Let’s be vigilant
4 December, 2018, 10:00 am
MINISTER for Health and Medical Services Dr Ifereimi Waqainabete has added caution to the revelation that the meningococcal disease, which was declared an outbreak in March, had started to ease off.
Members of the public, he said, should continue to be cautious about their health during this festive season. We are told 11 lives were lost between last year and this year from the deadly disease, and 46 cases were recorded by the Health Ministry between January 1 and April 12.
Dr Waqainabete said it was vital that we remain vigilant.
“Certainly we just have to be wary because we live in a tropical climate and this communicable disease is quite common. We are heading towards the end of the year and a few factors will come into play; the weather, the environment and also the way that we live our lives,” he said.
“My advice is being cautious, being careful, being watchful about what we eat and what we drink.
“When there is somebody or someone in the family who is untoward, who is not looking well or feeling well, then that person should be brought to the hospital and be looked at as soon as possible.”
Government had embarked on a Men-C vaccination program which saw more than 300,000 Fijians aged 19 years and below vaccinated against the deadly disease. Obviously it is critical that people understand what the meningococcal disease is.
We must understand the symptoms, understand issues intrinsically linked to how it spreads, and embrace every little detail attached to it.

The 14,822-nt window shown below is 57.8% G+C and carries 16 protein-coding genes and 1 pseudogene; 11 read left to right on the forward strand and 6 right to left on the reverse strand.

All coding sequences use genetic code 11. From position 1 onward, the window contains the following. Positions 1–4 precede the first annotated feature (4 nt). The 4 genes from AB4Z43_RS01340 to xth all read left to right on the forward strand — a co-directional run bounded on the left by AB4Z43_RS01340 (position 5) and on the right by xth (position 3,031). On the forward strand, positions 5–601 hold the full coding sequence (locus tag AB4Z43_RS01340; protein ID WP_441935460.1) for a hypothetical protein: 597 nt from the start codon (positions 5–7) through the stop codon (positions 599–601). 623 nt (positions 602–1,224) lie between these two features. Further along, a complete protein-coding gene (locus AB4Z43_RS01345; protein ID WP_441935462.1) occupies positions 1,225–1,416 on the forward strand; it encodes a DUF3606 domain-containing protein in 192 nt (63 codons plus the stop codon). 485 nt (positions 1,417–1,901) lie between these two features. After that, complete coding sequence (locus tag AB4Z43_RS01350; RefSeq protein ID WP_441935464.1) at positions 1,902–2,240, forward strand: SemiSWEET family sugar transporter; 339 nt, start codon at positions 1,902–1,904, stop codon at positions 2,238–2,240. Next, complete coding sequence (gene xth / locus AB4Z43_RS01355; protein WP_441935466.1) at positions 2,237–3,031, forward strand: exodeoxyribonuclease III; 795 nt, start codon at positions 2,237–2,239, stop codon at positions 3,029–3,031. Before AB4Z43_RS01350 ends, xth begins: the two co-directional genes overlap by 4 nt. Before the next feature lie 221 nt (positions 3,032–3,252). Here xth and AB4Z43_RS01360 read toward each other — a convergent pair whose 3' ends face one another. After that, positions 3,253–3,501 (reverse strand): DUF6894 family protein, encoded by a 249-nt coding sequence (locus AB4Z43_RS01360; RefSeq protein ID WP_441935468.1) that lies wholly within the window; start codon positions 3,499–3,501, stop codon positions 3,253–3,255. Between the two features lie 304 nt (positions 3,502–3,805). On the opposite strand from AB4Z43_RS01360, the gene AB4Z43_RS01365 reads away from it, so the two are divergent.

Earlier this year, in March, the World Health Organization said it was important to remember that not everyone who has the bacteria would get the disease.
During an outbreak, between 10-25 per cent of the general population would carry the bacteria at the back of their nose and mouth from time to time, but would not have any symptoms.
While the disease was uncommon, it said, it could affect anyone.
There were questions raised by this shocking revelation back in March though.
Apparently figures were already available in 2016.
A key question was why wasn’t there a concerted effort made to create awareness then? Prior to 2016 there were 1-10 cases per year reported. In 2016 there were 29 cases and this rose to 48 cases in 2017.
Sceptics may insist that the shock element was actually good because it forced a rethink of how we did things in the face of the deadly disease.
However, there were questions raised about policy issues and public health, and the need for people to be aware of major concerns as soon as possible.
In light of that, it is actually encouraging to hear from our new Health Minister. His proactive stance, and advice, will no doubt be reassuring for the masses.
This should be acknowledged. Our challenge is to be proactive, and as the minister said, to be cautious this festive season.